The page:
You may be reading A Book of Creatures, but have you considered reading other books of creatures? Perhaps you just finished reading The Crystal Witch’s Encyclopedia of Elemental Birds and Beasts and are wondering whether or not it’s adequately researched? Or maybe you’re just one of my annoying fans convinced that I have the last word to say about mythical creatures? (I do) Your sleepless nights are over, as today’s Wednesday Interlude brings us the recurring feature of book reviews. In the thorough ABC style you’ve come know and love, the reviews will address everything a monster hunter would find important. And what better way to start than with Carol Rose’s Giants, Monsters & Dragons? Check it out on Amazon, and on Alibris.
Do note that all comments on Giants, Monsters & Dragons apply equally to its companion book Spirits, Fairies, Leprechauns and Goblins.
Giants, Monsters & Dragons
by Carol Rose
Giants, Monsters & Dragons (GMD from here on) is about as close as you can get to a cornerstone of modern bestiaries. No other book is as influential, having served as the basis for countless pages of online information and leading to the popularization of many obscure creatures. It is not, however, without its faults, as we shall soon see.
GMD aims to cover a dizzying array of creatures, by and large “monstrous”, with the more humanoid entities covered in Spirits, Fairies, Leprechauns and Goblins. Rose outlines the criteria at the beginning as 1) the creature must not be divine or have divine powers, and 2) must be mythological, folkloric, or have some supernatural origin. Of course, no classification scheme is perfect, and this includes such entries for Titans (surely on the rank of gods?) and creatures from popular modern fiction such as Olog-hai – neither of which will make it anywhere in ABC.
What is undeniable is the vast amount of creatures on offer. The best-represented are English, Classical, and United States “Fearsome Critters”, but the book spans the globe, bringing in the Mi-ni-wa-tu and the Cheeroonear alike. For many of us, this is the first time we came across the Butatsch Cun Ilgs and the Carcolh, even if they were misnamed. Rose has done an amazing job putting this menagerie between two covers, and so the quantity – if not the quality – is exemplary.
GMD is organized by alphabetical order, which is a safe, standard choice for an encyclopedia. The entries are connected to the numbered bibliography and are amply cross-referenced, although some entries could do with a bit more referencing beyond “monster”. There are extensive appendices organizing creature by locality and general type as well, making GMD very user-friendly.
Rose’s text is factual and academic, with little in the way of amusing asides or artistic flourishes. Entries start with “X is the name of a…” This is not a criticism; this format of writing, while lacking in poetry, is perfect for a serious encyclopedic volume, while other books overdo the florid descriptions.
The illustrations are all black and white, copyright-expired type pictures. They are not especially evocative or interpretive, but do a good job of showing what people at the time thought. At their best when actually depicting the creature in question (e.g. the Aloés on page 14), they are at their worst when used as generics for something much weirder (e.g. “Sea serpents much like the fearsome Muirdris” on page 259, or the unicorn giant for the Aeternae on page 5). As with the text, I have no problem with any of this, and they work just fine for an encyclopedic work. What does bother me is the lack of attribution for the images beyond “Scala Art Resource” or the like, and the lack of original context.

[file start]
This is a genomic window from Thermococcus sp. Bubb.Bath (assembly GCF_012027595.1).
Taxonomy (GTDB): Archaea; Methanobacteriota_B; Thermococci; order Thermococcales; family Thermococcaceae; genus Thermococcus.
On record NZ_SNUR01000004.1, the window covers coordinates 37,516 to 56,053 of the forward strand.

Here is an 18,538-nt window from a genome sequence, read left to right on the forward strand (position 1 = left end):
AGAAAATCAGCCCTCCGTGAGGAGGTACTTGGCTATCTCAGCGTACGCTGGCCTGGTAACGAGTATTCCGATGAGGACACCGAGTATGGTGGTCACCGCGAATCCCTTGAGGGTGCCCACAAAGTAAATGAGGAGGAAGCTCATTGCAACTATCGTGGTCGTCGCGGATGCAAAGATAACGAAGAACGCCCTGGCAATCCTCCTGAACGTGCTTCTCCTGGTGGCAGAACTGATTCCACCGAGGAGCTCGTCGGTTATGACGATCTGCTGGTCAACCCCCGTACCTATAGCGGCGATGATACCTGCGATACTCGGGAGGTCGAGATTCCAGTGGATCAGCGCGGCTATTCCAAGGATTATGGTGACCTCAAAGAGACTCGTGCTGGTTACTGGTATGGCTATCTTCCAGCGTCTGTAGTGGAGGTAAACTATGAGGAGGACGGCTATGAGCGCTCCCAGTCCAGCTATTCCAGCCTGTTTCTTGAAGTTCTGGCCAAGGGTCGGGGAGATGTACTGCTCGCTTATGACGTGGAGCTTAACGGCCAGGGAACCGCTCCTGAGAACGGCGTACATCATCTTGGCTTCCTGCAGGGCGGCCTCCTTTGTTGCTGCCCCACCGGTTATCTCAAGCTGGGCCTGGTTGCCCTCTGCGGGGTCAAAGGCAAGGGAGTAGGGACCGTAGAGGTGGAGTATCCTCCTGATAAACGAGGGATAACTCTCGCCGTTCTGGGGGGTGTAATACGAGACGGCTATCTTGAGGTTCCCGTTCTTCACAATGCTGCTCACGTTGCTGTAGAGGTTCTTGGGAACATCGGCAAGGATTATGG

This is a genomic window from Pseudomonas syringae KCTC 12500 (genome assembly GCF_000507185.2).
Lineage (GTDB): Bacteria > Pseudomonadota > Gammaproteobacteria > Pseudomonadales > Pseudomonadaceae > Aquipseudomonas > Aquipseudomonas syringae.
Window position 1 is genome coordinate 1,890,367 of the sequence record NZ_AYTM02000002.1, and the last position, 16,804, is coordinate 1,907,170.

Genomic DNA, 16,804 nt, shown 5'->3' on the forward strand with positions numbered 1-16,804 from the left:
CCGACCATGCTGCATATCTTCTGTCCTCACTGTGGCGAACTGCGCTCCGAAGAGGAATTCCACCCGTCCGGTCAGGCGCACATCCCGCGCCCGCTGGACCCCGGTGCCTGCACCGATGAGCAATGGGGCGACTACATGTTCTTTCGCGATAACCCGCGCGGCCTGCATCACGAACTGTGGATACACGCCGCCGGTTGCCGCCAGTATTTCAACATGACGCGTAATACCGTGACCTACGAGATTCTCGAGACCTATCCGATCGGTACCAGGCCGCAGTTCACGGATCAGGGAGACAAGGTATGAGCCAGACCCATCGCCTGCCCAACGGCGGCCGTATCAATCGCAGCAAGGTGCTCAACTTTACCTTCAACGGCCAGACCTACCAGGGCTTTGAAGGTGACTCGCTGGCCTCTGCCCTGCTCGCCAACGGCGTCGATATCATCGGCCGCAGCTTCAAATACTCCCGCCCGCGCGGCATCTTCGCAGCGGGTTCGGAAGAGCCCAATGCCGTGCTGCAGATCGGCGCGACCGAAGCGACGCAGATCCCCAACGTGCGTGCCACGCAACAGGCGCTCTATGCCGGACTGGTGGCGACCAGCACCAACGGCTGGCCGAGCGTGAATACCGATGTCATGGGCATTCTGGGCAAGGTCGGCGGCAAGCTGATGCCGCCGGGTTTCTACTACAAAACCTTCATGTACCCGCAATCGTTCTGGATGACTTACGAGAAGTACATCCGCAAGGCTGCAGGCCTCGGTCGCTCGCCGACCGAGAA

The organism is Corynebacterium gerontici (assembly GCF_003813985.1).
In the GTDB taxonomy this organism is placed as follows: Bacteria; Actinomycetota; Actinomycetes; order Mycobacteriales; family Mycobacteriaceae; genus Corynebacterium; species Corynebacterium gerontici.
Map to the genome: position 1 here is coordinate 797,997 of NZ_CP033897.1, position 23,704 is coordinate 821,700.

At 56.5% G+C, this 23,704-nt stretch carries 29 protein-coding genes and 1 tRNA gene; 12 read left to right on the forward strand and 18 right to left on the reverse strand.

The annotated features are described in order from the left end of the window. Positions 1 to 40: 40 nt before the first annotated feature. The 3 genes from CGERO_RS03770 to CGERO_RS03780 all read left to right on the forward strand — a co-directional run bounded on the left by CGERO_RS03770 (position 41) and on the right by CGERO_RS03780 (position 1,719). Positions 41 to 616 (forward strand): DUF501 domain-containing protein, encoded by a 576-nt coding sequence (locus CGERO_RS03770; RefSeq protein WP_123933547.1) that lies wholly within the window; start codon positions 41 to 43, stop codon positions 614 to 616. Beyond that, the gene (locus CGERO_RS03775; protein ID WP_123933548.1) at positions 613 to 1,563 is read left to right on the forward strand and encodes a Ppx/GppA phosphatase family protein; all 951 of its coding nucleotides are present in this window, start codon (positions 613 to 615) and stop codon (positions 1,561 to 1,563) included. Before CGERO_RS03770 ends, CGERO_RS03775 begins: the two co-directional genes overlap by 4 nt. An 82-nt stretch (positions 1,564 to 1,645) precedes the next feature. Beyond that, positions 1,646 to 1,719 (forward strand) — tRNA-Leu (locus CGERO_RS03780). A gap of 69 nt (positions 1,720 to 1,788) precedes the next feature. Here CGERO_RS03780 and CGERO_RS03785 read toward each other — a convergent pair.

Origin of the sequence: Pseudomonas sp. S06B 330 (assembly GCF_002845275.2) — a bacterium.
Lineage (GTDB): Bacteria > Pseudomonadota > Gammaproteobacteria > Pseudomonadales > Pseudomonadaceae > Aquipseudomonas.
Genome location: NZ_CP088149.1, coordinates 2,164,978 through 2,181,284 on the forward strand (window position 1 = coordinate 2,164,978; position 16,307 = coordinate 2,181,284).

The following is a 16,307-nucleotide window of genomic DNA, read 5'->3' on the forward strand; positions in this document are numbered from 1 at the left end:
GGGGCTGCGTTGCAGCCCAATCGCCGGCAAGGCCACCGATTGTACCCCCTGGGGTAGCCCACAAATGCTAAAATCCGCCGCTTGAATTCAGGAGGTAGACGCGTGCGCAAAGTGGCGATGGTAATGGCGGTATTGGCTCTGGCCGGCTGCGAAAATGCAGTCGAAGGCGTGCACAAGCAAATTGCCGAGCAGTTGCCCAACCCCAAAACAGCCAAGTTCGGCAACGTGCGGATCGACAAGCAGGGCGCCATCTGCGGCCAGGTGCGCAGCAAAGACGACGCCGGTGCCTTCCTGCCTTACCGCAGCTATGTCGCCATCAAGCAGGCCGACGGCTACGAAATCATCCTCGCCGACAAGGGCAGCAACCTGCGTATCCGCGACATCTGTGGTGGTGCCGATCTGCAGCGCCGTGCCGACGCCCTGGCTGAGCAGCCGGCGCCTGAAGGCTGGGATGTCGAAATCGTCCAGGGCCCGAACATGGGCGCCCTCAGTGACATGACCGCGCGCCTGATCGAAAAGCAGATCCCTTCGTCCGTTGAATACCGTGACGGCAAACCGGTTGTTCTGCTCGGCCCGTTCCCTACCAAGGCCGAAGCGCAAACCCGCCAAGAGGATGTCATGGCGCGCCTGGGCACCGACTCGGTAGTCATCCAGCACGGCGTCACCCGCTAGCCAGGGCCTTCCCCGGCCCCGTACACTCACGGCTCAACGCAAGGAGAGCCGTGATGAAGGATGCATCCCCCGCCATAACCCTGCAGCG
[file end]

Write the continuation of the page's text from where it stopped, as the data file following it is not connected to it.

This is where my primary criticisms come in. As an English author, Rose is (as are most bestiary writers) necessarily biased towards English-language creatures. Non-English creatures can end up with butchered names, such as the retention of superfluous definite articles in “lou carcolh” and “al-mi’raj”, the use of “djinn” in the singular (and the separation of “djinn” and “jinn”), and the painful mangling of “angka”. Others are harder to pinpoint, such as “butatsch cun ilgs” becoming “butatsch-ah-ilgs”.
GMD’s bibliography clocks in at almost 200 references, but many are themselves compilation bestiaries, such as Borges’ Book of Imaginary Beings, Barber and Riches’ Dictionary or Meurger and Gagnon’s Lake Monster Traditions. In many cases, those bestiaries are the sole reference for an entry, and these can in turn pass on errors. The “Celphie” as reported by Barber and Riches is one such example, as are the multiple misattributions and jokes concocted by Borges. The “zaratan” entry is a particularly bad offender, not only passing on Borges’ misspelling but also misrepresenting the chain of literary events, mistaking the modern translator Palacios for a medieval author (“… the Zaratan has entered Arab and Islamic legends through the work of the ninth-century zoologist Al-Jahiz, later refuted by the Spanish naturalist and author Miguel Palacios in his version of the Book of Animals, and thence copied into a ninth-century Anglo-Saxon bestiary…”).
Not as much of a problem on their own, these research and linguistic errors have since propagated and have become hard to eradicate. They are straightforward to correct with the right sources, but without them it is all too easy to take them at face value.
Giants, Monsters & Dragons has some concerning research issues, and lacks eye-candy artwork, but for a complete encyclopedia of a lot of mythical creatures you can do no better. While I would suggest not taking everything in it for granted, this remains an unavoidable milestone of the genre. Besides, I’ve read it a lot so I’ve got a soft spot for it. 4 out of 5 gigelorums, down to 3 if you’re a strict rater, research errors bother you, and you have no access to primary sources.